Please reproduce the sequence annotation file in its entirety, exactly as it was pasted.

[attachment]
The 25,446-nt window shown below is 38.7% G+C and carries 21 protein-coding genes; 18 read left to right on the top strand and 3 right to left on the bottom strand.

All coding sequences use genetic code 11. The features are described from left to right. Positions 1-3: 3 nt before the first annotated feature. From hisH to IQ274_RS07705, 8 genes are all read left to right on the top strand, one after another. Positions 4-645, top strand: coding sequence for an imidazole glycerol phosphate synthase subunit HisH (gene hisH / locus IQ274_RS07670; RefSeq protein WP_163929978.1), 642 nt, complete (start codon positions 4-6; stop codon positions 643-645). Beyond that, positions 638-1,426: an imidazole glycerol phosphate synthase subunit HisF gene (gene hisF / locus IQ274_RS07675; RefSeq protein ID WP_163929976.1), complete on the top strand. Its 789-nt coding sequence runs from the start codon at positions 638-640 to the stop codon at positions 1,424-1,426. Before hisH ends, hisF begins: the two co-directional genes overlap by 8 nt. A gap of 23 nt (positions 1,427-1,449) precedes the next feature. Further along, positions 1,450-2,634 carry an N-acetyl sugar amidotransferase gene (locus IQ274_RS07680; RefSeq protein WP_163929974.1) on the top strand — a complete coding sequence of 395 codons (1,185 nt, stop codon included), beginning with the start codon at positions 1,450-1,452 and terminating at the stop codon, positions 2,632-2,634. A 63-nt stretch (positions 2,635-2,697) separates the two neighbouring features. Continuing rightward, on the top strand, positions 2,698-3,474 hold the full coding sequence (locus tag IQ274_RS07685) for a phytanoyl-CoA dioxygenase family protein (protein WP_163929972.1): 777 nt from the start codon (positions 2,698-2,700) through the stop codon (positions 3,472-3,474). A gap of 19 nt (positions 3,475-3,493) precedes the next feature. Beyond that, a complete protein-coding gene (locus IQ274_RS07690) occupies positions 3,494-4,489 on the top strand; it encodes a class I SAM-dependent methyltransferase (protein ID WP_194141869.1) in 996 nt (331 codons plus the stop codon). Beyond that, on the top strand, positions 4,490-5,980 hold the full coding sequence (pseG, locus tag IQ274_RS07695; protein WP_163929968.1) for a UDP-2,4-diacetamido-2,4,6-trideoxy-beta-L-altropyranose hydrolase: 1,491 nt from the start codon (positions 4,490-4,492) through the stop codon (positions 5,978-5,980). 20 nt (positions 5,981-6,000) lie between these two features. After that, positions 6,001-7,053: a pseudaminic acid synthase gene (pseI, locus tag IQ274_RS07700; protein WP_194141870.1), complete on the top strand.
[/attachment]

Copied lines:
The 25,446-nt window shown below is 38.7% G+C and carries 21 protein-coding genes; 18 read left to right on the top strand and 3 right to left on the bottom strand.

All coding sequences use genetic code 11. The features are described from left to right. Positions 1-3: 3 nt before the first annotated feature. From hisH to IQ274_RS07705, 8 genes are all read left to right on the top strand, one after another. Positions 4-645, top strand: coding sequence for an imidazole glycerol phosphate synthase subunit HisH (gene hisH / locus IQ274_RS07670; RefSeq protein WP_163929978.1), 642 nt, complete (start codon positions 4-6; stop codon positions 643-645). Beyond that, positions 638-1,426: an imidazole glycerol phosphate synthase subunit HisF gene (gene hisF / locus IQ274_RS07675; RefSeq protein ID WP_163929976.1), complete on the top strand. Its 789-nt coding sequence runs from the start codon at positions 638-640 to the stop codon at positions 1,424-1,426. Before hisH ends, hisF begins: the two co-directional genes overlap by 8 nt. A gap of 23 nt (positions 1,427-1,449) precedes the next feature. Further along, positions 1,450-2,634 carry an N-acetyl sugar amidotransferase gene (locus IQ274_RS07680; RefSeq protein WP_163929974.1) on the top strand — a complete coding sequence of 395 codons (1,185 nt, stop codon included), beginning with the start codon at positions 1,450-1,452 and terminating at the stop codon, positions 2,632-2,634. A 63-nt stretch (positions 2,635-2,697) separates the two neighbouring features. Continuing rightward, on the top strand, positions 2,698-3,474 hold the full coding sequence (locus tag IQ274_RS07685) for a phytanoyl-CoA dioxygenase family protein (protein WP_163929972.1): 777 nt from the start codon (positions 2,698-2,700) through the stop codon (positions 3,472-3,474). A gap of 19 nt (positions 3,475-3,493) precedes the next feature. Beyond that, a complete protein-coding gene (locus IQ274_RS07690) occupies positions 3,494-4,489 on the top strand; it encodes a class I SAM-dependent methyltransferase (protein ID WP_194141869.1) in 996 nt (331 codons plus the stop codon). Beyond that, on the top strand, positions 4,490-5,980 hold the full coding sequence (pseG, locus tag IQ274_RS07695; protein WP_163929968.1) for a UDP-2,4-diacetamido-2,4,6-trideoxy-beta-L-altropyranose hydrolase: 1,491 nt from the start codon (positions 4,490-4,492) through the stop codon (positions 5,978-5,980). 20 nt (positions 5,981-6,000) lie between these two features. After that, positions 6,001-7,053: a pseudaminic acid synthase gene (pseI, locus tag IQ274_RS07700; protein WP_194141870.1), complete on the top strand.